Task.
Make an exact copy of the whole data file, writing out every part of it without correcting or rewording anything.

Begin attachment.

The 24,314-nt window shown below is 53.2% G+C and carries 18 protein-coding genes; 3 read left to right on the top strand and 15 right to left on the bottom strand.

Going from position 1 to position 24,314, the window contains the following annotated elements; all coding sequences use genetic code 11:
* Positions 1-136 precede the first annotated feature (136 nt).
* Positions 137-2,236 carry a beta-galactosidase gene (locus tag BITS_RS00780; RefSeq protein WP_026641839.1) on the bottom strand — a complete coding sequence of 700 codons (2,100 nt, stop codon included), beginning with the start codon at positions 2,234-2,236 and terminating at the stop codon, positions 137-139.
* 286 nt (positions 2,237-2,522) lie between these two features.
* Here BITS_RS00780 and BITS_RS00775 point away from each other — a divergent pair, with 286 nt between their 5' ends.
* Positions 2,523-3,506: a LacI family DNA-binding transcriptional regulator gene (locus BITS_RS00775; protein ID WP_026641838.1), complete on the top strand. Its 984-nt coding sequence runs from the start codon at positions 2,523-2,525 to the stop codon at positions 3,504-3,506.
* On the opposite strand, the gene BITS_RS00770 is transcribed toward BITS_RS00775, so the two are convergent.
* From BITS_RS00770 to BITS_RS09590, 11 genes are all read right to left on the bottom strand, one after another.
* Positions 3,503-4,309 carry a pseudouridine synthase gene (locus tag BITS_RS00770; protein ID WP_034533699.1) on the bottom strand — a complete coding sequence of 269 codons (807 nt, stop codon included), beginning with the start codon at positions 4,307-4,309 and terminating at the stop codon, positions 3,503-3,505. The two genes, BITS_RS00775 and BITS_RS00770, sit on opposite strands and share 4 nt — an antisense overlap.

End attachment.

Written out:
The 24,314-nt window shown below is 53.2% G+C and carries 18 protein-coding genes; 3 read left to right on the top strand and 15 right to left on the bottom strand.

Going from position 1 to position 24,314, the window contains the following annotated elements; all coding sequences use genetic code 11:
* Positions 1-136 precede the first annotated feature (136 nt).
* Positions 137-2,236 carry a beta-galactosidase gene (locus tag BITS_RS00780; RefSeq protein WP_026641839.1) on the bottom strand — a complete coding sequence of 700 codons (2,100 nt, stop codon included), beginning with the start codon at positions 2,234-2,236 and terminating at the stop codon, positions 137-139.
* 286 nt (positions 2,237-2,522) lie between these two features.
* Here BITS_RS00780 and BITS_RS00775 point away from each other — a divergent pair, with 286 nt between their 5' ends.
* Positions 2,523-3,506: a LacI family DNA-binding transcriptional regulator gene (locus BITS_RS00775; protein ID WP_026641838.1), complete on the top strand. Its 984-nt coding sequence runs from the start codon at positions 2,523-2,525 to the stop codon at positions 3,504-3,506.
* On the opposite strand, the gene BITS_RS00770 is transcribed toward BITS_RS00775, so the two are convergent.
* From BITS_RS00770 to BITS_RS09590, 11 genes are all read right to left on the bottom strand, one after another.
* Positions 3,503-4,309 carry a pseudouridine synthase gene (locus tag BITS_RS00770; protein ID WP_034533699.1) on the bottom strand — a complete coding sequence of 269 codons (807 nt, stop codon included), beginning with the start codon at positions 4,307-4,309 and terminating at the stop codon, positions 3,503-3,505. The two genes, BITS_RS00775 and BITS_RS00770, sit on opposite strands and share 4 nt — an antisense overlap.